Among men who have undergone prostatectomy for locally advanced prostate cancer (prostate cancer that has spread to nearby tissues), post-surgery radiation therapy reduces the likelihood of PSA increase and cancer recurrence but does not appear to significantly affect risk of distant metastases or overall survival. These results were published in the Journal of the American Medical Association.
Other than skin cancer, prostate cancer is the most commonly diagnosed form of cancer among males in the United States. The prostate is a walnut-sized gland that is located between the bladder and the rectum. It is responsible for forming a part of semen.
Locally advanced prostate cancer refers to cancer that has spread from the prostate to nearby tissues, but not to lymph nodes or distant sites in the body. Standard treatment for locally advanced prostate cancer may include surgery, radiation therapy, and/or hormone therapy.
Because the benefits of post-surgery radiation therapy are still uncertain among men with locally advanced prostate cancer, researchers conducted a clinical trial among 425 men. After prostatectomy, study subjects were assigned to receive either radiation therapy or observation and usual care.
The primary goal of the study was to determine whether radiation therapy reduced the risk of distant metastases. The researchers also collected information about prostate-specific antigen (PSA) levels, cancer recurrence, and overall survival. Half the study subjects have now been followed for more than 10 years.
- There was no significant difference between study groups in risk of distant metastases or overall survival.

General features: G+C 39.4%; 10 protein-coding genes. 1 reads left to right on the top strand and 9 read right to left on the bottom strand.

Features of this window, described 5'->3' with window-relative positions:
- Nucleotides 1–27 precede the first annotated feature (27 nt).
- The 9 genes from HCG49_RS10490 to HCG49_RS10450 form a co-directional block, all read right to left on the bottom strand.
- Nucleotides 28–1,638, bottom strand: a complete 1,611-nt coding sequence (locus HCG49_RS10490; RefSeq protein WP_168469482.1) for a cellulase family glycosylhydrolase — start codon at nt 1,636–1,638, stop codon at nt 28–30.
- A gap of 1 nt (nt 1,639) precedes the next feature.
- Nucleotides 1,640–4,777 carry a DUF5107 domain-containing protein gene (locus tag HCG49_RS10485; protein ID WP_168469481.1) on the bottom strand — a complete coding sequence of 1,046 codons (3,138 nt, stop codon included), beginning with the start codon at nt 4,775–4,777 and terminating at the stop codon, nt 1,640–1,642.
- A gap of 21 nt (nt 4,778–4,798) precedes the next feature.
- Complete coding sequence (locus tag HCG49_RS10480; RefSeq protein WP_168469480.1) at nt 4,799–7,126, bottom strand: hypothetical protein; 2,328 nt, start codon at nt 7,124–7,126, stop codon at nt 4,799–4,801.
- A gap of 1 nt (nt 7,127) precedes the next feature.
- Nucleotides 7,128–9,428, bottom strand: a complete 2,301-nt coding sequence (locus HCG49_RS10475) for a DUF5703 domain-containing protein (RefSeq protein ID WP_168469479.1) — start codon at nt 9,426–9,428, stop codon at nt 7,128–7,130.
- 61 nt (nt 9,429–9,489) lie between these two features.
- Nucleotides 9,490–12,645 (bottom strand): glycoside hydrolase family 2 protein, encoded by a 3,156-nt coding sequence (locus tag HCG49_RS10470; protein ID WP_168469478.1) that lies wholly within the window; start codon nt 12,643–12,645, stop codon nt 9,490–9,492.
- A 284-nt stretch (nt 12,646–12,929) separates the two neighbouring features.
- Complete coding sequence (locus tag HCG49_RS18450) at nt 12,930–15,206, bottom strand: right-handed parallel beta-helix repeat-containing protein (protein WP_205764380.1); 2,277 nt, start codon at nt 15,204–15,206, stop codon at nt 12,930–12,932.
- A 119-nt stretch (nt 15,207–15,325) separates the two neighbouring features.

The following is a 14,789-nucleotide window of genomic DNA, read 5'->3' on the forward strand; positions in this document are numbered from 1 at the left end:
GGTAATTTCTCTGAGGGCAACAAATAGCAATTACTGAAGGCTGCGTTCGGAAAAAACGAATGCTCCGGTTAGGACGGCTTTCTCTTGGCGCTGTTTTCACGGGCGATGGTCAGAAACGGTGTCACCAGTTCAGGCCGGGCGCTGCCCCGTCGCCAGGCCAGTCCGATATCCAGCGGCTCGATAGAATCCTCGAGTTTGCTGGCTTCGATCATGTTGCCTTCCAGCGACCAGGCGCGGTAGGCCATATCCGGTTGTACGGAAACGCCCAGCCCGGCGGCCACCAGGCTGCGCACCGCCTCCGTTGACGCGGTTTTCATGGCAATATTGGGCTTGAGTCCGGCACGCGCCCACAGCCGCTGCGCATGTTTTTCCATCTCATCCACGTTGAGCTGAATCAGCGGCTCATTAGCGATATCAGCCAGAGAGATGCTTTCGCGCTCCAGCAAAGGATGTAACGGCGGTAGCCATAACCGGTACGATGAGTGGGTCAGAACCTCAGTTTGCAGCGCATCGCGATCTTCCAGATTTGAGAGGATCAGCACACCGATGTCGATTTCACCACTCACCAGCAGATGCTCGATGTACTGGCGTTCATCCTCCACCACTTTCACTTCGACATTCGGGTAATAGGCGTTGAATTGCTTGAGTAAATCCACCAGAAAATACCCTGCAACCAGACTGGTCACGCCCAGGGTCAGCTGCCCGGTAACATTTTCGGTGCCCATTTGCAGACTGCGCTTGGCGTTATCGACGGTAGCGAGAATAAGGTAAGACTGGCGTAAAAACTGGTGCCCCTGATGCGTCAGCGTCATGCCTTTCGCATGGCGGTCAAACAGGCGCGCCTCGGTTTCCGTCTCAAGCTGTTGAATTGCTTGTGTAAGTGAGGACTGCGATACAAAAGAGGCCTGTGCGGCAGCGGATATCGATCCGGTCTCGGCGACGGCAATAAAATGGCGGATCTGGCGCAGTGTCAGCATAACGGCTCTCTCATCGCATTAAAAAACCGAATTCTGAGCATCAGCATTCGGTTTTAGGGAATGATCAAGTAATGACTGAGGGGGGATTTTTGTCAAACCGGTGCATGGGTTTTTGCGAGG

- Men who received radiation therapy were less likely than men in the comparison group to experience a post-treatment PSA increase. A PSA increase occurred in 35% of the men treated with radiation therapy and 64% of the men in the comparison group.
- Cancer recurrence was also less common in the men treated with radiation therapy.
- Men treated with radiation therapy were more likely to develop problems such as proctitis or rectal bleeding, urethral strictures, and urinary incontinence.
The researchers conclude that although post-surgery radiation therapy may decrease the likelihood of PSA increase and cancer recurrence among men with locally advanced prostate cancer, it does not appear to have a significant effect on risk of distant metastases or survival, and increases the risk of rectal and urinary problems. This information may be valuable to patients and physicians as they consider treatment options.
Reference: Thompson IM, Tangen CM, Paradelo J et al. Adjuvant Radiotherapy for Pathologically Advanced Prostate Cancer: A Randomized Clinical Trial. JAMA. 2006;296:2329-2335.
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